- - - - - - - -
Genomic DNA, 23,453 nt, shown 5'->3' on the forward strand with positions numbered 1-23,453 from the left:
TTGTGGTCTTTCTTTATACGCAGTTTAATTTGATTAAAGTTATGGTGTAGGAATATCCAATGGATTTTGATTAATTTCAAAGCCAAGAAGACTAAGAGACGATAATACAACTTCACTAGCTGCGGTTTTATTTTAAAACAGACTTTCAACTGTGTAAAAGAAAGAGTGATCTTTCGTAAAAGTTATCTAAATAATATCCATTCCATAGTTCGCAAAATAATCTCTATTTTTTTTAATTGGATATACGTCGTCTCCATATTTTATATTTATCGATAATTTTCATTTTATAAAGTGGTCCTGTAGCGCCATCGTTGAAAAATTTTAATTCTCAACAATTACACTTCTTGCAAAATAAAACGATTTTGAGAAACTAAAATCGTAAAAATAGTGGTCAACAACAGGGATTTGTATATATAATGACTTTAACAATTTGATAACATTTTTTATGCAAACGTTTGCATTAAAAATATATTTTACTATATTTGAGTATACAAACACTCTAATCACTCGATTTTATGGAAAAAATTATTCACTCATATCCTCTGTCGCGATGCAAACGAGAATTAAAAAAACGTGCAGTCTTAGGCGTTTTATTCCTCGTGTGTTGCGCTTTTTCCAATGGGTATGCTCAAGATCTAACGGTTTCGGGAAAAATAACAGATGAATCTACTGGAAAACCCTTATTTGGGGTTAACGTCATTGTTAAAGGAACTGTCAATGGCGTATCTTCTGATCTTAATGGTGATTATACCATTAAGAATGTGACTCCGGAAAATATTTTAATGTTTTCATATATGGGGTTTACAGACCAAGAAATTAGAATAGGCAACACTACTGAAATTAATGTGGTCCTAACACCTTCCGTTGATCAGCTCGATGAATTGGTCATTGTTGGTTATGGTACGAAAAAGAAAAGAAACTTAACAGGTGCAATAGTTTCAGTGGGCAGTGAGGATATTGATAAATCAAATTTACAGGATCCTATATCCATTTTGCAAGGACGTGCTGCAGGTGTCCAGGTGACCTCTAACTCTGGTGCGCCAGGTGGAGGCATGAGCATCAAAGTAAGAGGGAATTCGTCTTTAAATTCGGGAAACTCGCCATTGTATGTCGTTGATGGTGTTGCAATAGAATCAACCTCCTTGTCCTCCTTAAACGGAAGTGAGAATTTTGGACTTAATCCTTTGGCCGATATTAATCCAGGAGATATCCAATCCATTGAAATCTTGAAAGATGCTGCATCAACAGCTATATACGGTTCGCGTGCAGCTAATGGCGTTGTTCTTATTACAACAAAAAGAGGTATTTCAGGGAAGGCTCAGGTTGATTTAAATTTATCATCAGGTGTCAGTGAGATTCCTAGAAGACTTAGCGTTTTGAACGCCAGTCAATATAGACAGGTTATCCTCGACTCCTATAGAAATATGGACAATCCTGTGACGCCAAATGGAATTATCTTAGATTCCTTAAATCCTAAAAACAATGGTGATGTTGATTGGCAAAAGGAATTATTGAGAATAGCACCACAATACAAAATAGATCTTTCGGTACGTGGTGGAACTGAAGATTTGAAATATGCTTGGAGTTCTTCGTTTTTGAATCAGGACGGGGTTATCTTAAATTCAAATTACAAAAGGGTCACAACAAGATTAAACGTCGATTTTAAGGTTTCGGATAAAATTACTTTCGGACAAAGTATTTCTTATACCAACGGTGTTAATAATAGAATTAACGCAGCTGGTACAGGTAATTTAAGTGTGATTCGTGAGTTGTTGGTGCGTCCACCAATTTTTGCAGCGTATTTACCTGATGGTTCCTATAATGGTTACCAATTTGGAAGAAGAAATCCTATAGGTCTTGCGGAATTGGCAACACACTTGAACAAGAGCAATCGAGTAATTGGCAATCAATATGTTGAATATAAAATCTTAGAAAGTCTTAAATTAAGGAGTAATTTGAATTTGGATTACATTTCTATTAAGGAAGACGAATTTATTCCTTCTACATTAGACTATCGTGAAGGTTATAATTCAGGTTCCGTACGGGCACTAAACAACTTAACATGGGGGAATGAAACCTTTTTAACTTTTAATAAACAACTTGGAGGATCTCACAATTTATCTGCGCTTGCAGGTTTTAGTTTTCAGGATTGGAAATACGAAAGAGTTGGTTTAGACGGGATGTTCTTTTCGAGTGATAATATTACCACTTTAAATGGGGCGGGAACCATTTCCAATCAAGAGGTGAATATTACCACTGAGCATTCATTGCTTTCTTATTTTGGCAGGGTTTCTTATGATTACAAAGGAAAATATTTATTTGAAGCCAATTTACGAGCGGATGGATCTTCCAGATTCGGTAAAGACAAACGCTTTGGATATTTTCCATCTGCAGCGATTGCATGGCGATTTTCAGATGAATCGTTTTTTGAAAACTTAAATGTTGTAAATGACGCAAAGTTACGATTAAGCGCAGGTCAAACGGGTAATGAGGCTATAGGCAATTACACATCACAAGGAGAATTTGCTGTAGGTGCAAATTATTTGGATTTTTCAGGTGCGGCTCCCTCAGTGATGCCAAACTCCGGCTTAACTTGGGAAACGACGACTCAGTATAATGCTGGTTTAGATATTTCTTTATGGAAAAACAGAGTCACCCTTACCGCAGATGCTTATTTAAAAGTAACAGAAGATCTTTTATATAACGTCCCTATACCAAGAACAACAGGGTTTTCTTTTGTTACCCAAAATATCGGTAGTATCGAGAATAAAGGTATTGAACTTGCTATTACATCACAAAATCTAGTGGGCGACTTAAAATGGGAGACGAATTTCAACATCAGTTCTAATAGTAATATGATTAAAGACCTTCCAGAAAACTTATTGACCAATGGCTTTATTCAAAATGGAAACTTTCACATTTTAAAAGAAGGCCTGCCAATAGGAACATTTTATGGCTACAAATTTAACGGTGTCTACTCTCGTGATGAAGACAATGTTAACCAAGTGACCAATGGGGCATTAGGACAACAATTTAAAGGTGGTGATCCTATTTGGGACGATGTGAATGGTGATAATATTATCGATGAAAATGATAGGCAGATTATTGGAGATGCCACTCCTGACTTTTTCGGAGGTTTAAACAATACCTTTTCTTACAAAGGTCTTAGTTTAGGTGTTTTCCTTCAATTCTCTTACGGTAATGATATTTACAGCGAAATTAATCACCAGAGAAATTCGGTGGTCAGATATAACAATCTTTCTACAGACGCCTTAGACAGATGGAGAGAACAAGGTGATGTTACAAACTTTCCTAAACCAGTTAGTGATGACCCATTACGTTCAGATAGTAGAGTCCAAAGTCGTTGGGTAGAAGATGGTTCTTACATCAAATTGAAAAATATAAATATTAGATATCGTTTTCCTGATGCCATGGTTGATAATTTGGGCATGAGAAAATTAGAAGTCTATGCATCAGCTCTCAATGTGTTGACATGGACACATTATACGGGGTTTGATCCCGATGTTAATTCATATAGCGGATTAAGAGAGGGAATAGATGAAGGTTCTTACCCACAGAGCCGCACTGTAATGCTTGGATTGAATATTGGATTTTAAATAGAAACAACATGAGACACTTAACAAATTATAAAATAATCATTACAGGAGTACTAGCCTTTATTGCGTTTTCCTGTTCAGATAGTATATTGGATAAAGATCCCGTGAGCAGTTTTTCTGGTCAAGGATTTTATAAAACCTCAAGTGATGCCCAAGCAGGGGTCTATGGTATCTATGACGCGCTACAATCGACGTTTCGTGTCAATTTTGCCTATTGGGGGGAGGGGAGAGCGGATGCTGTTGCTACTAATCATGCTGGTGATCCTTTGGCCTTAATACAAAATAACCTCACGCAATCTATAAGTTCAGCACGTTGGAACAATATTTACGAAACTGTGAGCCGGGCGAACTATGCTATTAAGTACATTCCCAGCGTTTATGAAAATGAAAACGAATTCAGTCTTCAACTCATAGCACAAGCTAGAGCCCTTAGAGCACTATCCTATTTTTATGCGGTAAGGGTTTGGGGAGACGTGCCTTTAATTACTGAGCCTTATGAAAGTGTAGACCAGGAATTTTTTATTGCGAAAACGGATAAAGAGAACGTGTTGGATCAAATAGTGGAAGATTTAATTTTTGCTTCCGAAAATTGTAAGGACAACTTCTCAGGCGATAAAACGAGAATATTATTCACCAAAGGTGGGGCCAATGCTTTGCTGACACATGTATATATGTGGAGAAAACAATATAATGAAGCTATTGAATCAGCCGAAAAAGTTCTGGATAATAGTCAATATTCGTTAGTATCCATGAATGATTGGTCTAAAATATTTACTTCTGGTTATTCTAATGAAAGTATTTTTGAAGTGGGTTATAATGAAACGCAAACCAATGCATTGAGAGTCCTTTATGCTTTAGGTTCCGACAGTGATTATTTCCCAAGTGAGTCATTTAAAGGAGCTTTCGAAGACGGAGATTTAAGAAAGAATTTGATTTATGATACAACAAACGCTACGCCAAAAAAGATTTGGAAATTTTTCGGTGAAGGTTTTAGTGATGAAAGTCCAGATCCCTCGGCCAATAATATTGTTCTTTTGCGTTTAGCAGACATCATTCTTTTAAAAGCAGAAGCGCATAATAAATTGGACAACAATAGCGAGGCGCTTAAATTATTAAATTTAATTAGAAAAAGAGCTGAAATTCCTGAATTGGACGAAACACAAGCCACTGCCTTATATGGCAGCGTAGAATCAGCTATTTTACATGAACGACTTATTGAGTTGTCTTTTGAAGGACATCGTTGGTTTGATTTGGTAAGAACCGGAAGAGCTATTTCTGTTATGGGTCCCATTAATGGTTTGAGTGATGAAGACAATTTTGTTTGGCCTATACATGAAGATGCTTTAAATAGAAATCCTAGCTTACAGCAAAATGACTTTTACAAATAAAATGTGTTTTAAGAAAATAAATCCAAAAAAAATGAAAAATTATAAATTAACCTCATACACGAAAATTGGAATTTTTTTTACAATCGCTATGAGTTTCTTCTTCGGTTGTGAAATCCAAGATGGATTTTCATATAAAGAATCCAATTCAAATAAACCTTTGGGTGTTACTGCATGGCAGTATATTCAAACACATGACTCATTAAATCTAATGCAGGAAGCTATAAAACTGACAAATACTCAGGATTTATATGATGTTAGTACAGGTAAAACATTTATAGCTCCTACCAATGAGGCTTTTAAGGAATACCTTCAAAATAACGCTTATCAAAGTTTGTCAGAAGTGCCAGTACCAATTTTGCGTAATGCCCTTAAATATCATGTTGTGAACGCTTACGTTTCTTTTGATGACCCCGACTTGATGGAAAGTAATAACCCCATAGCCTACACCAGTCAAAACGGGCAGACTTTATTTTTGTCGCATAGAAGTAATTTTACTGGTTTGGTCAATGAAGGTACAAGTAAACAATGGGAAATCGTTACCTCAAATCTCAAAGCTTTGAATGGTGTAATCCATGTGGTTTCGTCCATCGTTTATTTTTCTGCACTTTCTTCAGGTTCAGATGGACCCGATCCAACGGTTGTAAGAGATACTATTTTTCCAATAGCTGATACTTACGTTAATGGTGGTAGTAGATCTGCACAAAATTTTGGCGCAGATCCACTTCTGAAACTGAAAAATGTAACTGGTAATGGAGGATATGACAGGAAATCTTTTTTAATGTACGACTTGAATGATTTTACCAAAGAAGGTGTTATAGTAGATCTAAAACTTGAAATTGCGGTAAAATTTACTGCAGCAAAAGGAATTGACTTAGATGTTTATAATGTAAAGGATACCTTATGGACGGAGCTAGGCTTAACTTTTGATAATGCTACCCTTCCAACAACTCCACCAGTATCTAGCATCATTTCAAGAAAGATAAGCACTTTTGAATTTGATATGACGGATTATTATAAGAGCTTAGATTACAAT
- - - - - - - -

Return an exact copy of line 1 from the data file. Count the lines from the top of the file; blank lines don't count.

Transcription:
Genomic DNA, 23,453 nt, shown 5'->3' on the forward strand with positions numbered 1-23,453 from the left: